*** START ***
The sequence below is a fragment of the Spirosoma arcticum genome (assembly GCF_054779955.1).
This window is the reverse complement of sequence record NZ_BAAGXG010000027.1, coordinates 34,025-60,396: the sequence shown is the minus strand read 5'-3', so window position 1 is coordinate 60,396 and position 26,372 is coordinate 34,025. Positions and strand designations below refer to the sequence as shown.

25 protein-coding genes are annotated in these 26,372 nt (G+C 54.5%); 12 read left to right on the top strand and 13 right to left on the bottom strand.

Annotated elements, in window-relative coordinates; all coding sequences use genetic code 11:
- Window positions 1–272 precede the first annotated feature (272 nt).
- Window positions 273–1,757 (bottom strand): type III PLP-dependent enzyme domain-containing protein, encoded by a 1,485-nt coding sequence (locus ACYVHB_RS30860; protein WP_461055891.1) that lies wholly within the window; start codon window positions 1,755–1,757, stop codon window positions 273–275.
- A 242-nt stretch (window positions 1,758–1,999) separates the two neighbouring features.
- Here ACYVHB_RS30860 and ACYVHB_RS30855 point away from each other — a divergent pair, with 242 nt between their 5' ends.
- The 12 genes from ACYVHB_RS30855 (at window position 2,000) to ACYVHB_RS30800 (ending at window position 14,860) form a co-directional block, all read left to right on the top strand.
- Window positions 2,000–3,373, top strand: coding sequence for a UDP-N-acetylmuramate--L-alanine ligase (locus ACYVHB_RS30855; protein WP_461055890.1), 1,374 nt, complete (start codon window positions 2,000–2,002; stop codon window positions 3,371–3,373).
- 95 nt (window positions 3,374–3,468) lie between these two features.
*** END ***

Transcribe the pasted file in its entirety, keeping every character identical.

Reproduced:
The sequence below is a fragment of the Spirosoma arcticum genome (assembly GCF_054779955.1).
This window is the reverse complement of sequence record NZ_BAAGXG010000027.1, coordinates 34,025-60,396: the sequence shown is the minus strand read 5'-3', so window position 1 is coordinate 60,396 and position 26,372 is coordinate 34,025. Positions and strand designations below refer to the sequence as shown.

25 protein-coding genes are annotated in these 26,372 nt (G+C 54.5%); 12 read left to right on the top strand and 13 right to left on the bottom strand.

Annotated elements, in window-relative coordinates; all coding sequences use genetic code 11:
- Window positions 1–272 precede the first annotated feature (272 nt).
- Window positions 273–1,757 (bottom strand): type III PLP-dependent enzyme domain-containing protein, encoded by a 1,485-nt coding sequence (locus ACYVHB_RS30860; protein WP_461055891.1) that lies wholly within the window; start codon window positions 1,755–1,757, stop codon window positions 273–275.
- A 242-nt stretch (window positions 1,758–1,999) separates the two neighbouring features.
- Here ACYVHB_RS30860 and ACYVHB_RS30855 point away from each other — a divergent pair, with 242 nt between their 5' ends.
- The 12 genes from ACYVHB_RS30855 (at window position 2,000) to ACYVHB_RS30800 (ending at window position 14,860) form a co-directional block, all read left to right on the top strand.
- Window positions 2,000–3,373, top strand: coding sequence for a UDP-N-acetylmuramate--L-alanine ligase (locus ACYVHB_RS30855; protein WP_461055890.1), 1,374 nt, complete (start codon window positions 2,000–2,002; stop codon window positions 3,371–3,373).
- 95 nt (window positions 3,374–3,468) lie between these two features.